This, the first major monograph on the widely acclaimed South African artist William Kentridge, brings together nearly two hundred of his works made between 1989 and 2012. Exploring Kentridge’s diverse expressions across a wide range of media, from film and video to sculpture, design, drawing, and printmaking, the book is lavishly illustrated with more than 2,000 images. It reveals Kentridge’s love of contradiction and uncertainty, his work moving variously between the personal and political, the static and temporal, the humorous and profound, the real and metaphorical, and between acts of making and of disassembling or erasure.
Kentridge’s dynamic way of working in his Johannesburg studio is revealed, a creative process that can be described as an act of performance during which he searches for forms of expression for his powerful and poetic ideas. His own lively commentaries accompany his works, offering indispensable insights into his working methods and creative thinking. Essays by Lilian Tone and Kate McCrickard put his practice into wider context, investigating the conceptual and visual tendencies in Kentridge’s work, and the relationship between his art and his native South Africa.
One of the most tough-minded and poetic artists of our time, Kentridge is well served by this handsome summary of his work to date.
— The Minneapolis Star Tribune
Fortuna …takes a determinedly artist-focused approach. Featuring a number of insightful commentaries by Kentridge …the book is organized around his intuitive studio method of 'directed' discovery or 'fortuna'.
Kentridge is a bottomless well of philosophical speculation and image creation whose commentaries provide a primer on how one of the most significant artists alive conceives and creates.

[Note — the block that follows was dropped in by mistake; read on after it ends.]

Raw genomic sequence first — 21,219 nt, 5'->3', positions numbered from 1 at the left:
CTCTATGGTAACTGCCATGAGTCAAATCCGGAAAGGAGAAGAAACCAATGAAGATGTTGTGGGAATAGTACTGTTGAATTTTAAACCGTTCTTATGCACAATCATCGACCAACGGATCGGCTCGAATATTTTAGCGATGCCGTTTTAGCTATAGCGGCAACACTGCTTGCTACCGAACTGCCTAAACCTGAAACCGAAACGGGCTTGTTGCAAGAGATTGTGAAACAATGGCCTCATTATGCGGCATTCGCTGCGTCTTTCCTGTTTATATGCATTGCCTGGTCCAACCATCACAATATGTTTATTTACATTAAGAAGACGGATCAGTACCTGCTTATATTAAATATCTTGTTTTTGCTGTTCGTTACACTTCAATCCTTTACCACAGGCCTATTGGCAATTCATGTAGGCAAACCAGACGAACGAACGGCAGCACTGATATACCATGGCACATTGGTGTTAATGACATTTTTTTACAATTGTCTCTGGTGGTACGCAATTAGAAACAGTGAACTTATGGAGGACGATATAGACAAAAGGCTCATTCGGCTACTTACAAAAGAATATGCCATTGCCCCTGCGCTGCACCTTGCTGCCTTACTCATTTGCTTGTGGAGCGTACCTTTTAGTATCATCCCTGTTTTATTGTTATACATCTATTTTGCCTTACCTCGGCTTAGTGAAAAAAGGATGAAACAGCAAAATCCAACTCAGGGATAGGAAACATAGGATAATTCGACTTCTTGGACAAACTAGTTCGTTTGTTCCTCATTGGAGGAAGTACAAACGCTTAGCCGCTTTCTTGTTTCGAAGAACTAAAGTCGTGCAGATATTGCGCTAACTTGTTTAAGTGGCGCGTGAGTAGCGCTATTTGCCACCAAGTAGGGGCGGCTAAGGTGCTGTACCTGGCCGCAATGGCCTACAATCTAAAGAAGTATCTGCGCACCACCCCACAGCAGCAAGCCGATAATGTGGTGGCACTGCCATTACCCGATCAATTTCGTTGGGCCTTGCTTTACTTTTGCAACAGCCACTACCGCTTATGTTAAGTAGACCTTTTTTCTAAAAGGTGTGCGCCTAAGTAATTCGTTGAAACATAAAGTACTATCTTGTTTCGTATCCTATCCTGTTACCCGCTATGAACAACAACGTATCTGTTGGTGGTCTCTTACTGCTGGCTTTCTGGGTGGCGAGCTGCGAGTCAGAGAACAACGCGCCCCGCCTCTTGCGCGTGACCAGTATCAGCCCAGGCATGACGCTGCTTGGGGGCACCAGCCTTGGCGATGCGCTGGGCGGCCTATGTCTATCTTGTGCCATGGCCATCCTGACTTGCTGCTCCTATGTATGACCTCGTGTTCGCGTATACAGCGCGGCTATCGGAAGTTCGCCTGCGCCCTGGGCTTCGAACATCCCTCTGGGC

A ‘must’ for any interested in Kentridge’s creations.
— The Midwest Book Review
This first major monograph on the widely acclaimed South African artist William Kentridge brings together nearly 200 of his works made between 1989 and 2012.
— Art New England
Tone brings together the subtext behind the approximately 200 pieces depicted in the exhibition, describing Kentridge’s artistic process and personal history.
Lilian Tone is a curator and art writer. Her published work includes articles, interviews and essays for exhibition catalogs and other publications. She is a curator in the Department of Painting and Sculpture at The Museum of Modern Art.
Kate McCrickard, a leading expert on Kentridge’s work, was formerly Director of David Krut Projects in New York.
William Kentridge (b. 1955) is South Africa’s most well-known living artist. He has had solo exhibitions across the world, including at the Museum of Modern Art, Museum of Contemporary Art, Chicago; the New Museum; San Francisco Museum of Modern Art; Modern Art Museum of Fort Worth; Norton Museum of Art, West Palm Beach; and Philadelphia Museum of Art. Kentridge has been the recipient of numerous prizes including the Kaiserring Prize (2003), the Carnegie Prize, the Carnegie International (2000), Standard Bank Young Artist Award (1987) and the Red Ribbon Award for Short Fiction (1982). He lives and works in Johannesburg.